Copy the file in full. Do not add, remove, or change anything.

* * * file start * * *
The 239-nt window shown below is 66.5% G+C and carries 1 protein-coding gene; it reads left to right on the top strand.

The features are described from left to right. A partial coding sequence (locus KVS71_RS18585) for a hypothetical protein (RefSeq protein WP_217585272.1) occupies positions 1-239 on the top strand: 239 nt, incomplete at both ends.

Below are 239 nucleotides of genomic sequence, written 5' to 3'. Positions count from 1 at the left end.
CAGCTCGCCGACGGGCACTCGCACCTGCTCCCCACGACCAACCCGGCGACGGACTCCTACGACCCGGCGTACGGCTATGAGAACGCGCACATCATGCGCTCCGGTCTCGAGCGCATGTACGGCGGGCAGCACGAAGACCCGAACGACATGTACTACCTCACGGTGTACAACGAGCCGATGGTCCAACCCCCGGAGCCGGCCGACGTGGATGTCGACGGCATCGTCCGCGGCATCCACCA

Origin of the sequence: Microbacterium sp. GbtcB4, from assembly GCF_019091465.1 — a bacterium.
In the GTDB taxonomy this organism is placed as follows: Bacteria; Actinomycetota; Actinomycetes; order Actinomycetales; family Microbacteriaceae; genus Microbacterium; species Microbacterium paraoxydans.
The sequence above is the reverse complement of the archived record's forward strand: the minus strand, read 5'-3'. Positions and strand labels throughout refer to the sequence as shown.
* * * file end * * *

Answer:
The 239-nt window shown below is 66.5% G+C and carries 1 protein-coding gene; it reads left to right on the top strand.

The features are described from left to right. A partial coding sequence (locus KVS71_RS18585) for a hypothetical protein (RefSeq protein WP_217585272.1) occupies positions 1-239 on the top strand: 239 nt, incomplete at both ends.

Below are 239 nucleotides of genomic sequence, written 5' to 3'. Positions count from 1 at the left end.
CAGCTCGCCGACGGGCACTCGCACCTGCTCCCCACGACCAACCCGGCGACGGACTCCTACGACCCGGCGTACGGCTATGAGAACGCGCACATCATGCGCTCCGGTCTCGAGCGCATGTACGGCGGGCAGCACGAAGACCCGAACGACATGTACTACCTCACGGTGTACAACGAGCCGATGGTCCAACCCCCGGAGCCGGCCGACGTGGATGTCGACGGCATCGTCCGCGGCATCCACCA

Origin of the sequence: Microbacterium sp. GbtcB4, from assembly GCF_019091465.1 — a bacterium.
In the GTDB taxonomy this organism is placed as follows: Bacteria; Actinomycetota; Actinomycetes; order Actinomycetales; family Microbacteriaceae; genus Microbacterium; species Microbacterium paraoxydans.
The sequence above is the reverse complement of the archived record's forward strand: the minus strand, read 5'-3'. Positions and strand labels throughout refer to the sequence as shown.